Irish names tend to vary widely in their spelling and overall form. The original Gaelic form of the name Cassedey is O Caiside.
Early Origins of the Cassedey family
The surname Cassedey was first found in Fermanagh
(Irish: Fear Manach) in the southwestern part of Northern Ireland
, Province of Ulster
, where the Irish sept
claims direct descent from the Irish King Colla da Crioch who was banished from Ireland
Early History of the Cassedey family
This web page shows only a small excerpt of our Cassedey research.Another 191 words (14 lines of text) covering the years 1143, 1143 and 1740 are included under the topic Early Cassedey History in all our PDF Extended History products and printed products wherever possible.
Cassedey Spelling Variations
People who were accounted for by scribes and church officials often had their name recorded many different ways because pronunciation was the only guide those scribes and church officials had to go by. This resulted in the problem of one person's name being recorded under several different variations, creating the illusion of more than one person. Among the many spelling variations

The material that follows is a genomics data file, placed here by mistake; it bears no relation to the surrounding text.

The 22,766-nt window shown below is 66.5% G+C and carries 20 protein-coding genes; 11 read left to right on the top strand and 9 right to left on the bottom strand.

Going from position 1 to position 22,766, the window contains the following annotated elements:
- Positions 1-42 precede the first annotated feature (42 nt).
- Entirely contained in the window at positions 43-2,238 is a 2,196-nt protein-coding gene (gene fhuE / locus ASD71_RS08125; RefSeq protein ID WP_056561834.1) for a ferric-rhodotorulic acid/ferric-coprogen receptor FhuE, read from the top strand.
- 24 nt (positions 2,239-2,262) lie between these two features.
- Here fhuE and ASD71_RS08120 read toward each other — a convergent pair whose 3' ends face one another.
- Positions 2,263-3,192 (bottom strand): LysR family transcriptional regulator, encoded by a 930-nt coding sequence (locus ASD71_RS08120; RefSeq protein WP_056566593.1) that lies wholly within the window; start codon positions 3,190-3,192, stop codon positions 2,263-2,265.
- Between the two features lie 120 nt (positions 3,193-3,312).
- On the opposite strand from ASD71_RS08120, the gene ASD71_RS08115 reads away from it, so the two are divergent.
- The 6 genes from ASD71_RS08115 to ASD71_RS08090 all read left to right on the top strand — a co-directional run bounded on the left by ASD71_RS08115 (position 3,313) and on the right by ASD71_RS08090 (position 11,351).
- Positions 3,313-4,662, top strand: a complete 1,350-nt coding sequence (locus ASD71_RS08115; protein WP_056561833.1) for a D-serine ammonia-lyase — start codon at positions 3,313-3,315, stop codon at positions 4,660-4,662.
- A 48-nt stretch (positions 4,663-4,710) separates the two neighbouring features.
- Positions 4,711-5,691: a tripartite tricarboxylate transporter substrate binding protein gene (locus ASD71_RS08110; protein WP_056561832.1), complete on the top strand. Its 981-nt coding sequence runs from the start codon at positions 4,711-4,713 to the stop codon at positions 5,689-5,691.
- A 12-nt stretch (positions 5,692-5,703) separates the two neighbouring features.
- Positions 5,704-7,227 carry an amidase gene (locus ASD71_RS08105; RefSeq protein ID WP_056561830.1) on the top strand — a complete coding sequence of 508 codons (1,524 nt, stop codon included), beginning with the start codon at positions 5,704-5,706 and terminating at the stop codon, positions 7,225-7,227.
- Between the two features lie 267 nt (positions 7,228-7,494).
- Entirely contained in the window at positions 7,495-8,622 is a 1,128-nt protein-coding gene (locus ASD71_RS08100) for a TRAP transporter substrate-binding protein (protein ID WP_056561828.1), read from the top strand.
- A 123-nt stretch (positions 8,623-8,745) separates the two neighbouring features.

of the surname Cassedey that are preserved in archival documents are Cassidy, Cassady, Cassiday, Cassedy, Cassedey and others.
Early Notables of the Cassedey family (pre 1700)
Another 26 words (2 lines of text) are included under the topic Early Cassedey Notables in all our PDF Extended History products and printed products wherever possible.
Migration of the Cassedey family to the New World and Oceana
Some of the first settlers of this family name were:
Cassedey Settlers in Australia in the 19th Century
- Thomas Cassedey, who arrived in Adelaide, Australia aboard the ship "Trafalgar" in 1847 CITATION[CLOSE]
State Records of South Australia. (Retrieved 2010, November 5) TRAFALGAR 1847. Retrieved from http://www.slsa.sa.gov.au/BSA/1847Trafalgar.htm
The Cassedey Motto
The motto was originally a war cry or slogan. Mottoes first began to be shown with arms in the 14th and 15th centuries, but were not in general use until the 17th century. Thus the oldest coats of arms generally do not include a motto. Mottoes seldom form part of the grant of arms: Under most heraldic authorities, a motto is an optional component of the coat of arms, and can be added to or changed at will; many families have chosen not to display a motto.
Motto: Frangas non flectes
Motto Translation: Thou may'st break, but shalt not bend me.